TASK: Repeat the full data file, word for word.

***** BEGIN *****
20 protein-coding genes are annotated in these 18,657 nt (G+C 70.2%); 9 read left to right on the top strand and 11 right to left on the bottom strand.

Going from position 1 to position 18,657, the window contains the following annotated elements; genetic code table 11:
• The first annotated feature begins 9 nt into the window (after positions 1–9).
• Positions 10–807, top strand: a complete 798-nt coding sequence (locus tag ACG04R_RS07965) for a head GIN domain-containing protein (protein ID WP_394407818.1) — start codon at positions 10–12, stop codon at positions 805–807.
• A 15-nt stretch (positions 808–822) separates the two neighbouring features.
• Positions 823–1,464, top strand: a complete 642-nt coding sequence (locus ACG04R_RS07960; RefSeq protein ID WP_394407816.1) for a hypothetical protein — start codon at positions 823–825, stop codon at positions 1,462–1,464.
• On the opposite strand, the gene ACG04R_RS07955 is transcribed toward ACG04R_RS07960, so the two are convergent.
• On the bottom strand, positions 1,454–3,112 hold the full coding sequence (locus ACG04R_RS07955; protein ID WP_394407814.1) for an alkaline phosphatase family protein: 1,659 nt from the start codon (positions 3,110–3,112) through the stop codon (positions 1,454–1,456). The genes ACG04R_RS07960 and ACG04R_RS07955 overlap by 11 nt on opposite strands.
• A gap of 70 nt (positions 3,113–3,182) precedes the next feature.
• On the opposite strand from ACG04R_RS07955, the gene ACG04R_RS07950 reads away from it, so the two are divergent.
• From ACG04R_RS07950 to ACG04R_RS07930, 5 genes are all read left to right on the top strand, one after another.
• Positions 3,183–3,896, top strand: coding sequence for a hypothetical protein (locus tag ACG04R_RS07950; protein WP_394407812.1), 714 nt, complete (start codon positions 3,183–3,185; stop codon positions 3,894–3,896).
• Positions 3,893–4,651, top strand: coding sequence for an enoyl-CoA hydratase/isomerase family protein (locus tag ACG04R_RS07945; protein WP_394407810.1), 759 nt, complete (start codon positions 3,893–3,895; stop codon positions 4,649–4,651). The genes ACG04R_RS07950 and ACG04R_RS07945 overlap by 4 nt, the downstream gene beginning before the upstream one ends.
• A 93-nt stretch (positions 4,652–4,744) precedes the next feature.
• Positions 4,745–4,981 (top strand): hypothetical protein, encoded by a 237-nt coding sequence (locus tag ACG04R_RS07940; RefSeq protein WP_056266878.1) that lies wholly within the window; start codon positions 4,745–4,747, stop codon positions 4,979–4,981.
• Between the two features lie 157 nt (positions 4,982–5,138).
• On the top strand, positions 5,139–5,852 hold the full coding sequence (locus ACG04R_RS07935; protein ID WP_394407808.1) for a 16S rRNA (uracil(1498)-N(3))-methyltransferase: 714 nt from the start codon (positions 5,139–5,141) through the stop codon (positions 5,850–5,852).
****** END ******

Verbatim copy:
20 protein-coding genes are annotated in these 18,657 nt (G+C 70.2%); 9 read left to right on the top strand and 11 right to left on the bottom strand.

Going from position 1 to position 18,657, the window contains the following annotated elements; genetic code table 11:
• The first annotated feature begins 9 nt into the window (after positions 1–9).
• Positions 10–807, top strand: a complete 798-nt coding sequence (locus tag ACG04R_RS07965) for a head GIN domain-containing protein (protein ID WP_394407818.1) — start codon at positions 10–12, stop codon at positions 805–807.
• A 15-nt stretch (positions 808–822) separates the two neighbouring features.
• Positions 823–1,464, top strand: a complete 642-nt coding sequence (locus ACG04R_RS07960; RefSeq protein ID WP_394407816.1) for a hypothetical protein — start codon at positions 823–825, stop codon at positions 1,462–1,464.
• On the opposite strand, the gene ACG04R_RS07955 is transcribed toward ACG04R_RS07960, so the two are convergent.
• On the bottom strand, positions 1,454–3,112 hold the full coding sequence (locus ACG04R_RS07955; protein ID WP_394407814.1) for an alkaline phosphatase family protein: 1,659 nt from the start codon (positions 3,110–3,112) through the stop codon (positions 1,454–1,456). The genes ACG04R_RS07960 and ACG04R_RS07955 overlap by 11 nt on opposite strands.
• A gap of 70 nt (positions 3,113–3,182) precedes the next feature.
• On the opposite strand from ACG04R_RS07955, the gene ACG04R_RS07950 reads away from it, so the two are divergent.
• From ACG04R_RS07950 to ACG04R_RS07930, 5 genes are all read left to right on the top strand, one after another.
• Positions 3,183–3,896, top strand: coding sequence for a hypothetical protein (locus tag ACG04R_RS07950; protein WP_394407812.1), 714 nt, complete (start codon positions 3,183–3,185; stop codon positions 3,894–3,896).
• Positions 3,893–4,651, top strand: coding sequence for an enoyl-CoA hydratase/isomerase family protein (locus tag ACG04R_RS07945; protein WP_394407810.1), 759 nt, complete (start codon positions 3,893–3,895; stop codon positions 4,649–4,651). The genes ACG04R_RS07950 and ACG04R_RS07945 overlap by 4 nt, the downstream gene beginning before the upstream one ends.
• A 93-nt stretch (positions 4,652–4,744) precedes the next feature.
• Positions 4,745–4,981 (top strand): hypothetical protein, encoded by a 237-nt coding sequence (locus tag ACG04R_RS07940; RefSeq protein WP_056266878.1) that lies wholly within the window; start codon positions 4,745–4,747, stop codon positions 4,979–4,981.
• Between the two features lie 157 nt (positions 4,982–5,138).
• On the top strand, positions 5,139–5,852 hold the full coding sequence (locus ACG04R_RS07935; protein ID WP_394407808.1) for a 16S rRNA (uracil(1498)-N(3))-methyltransferase: 714 nt from the start codon (positions 5,139–5,141) through the stop codon (positions 5,850–5,852).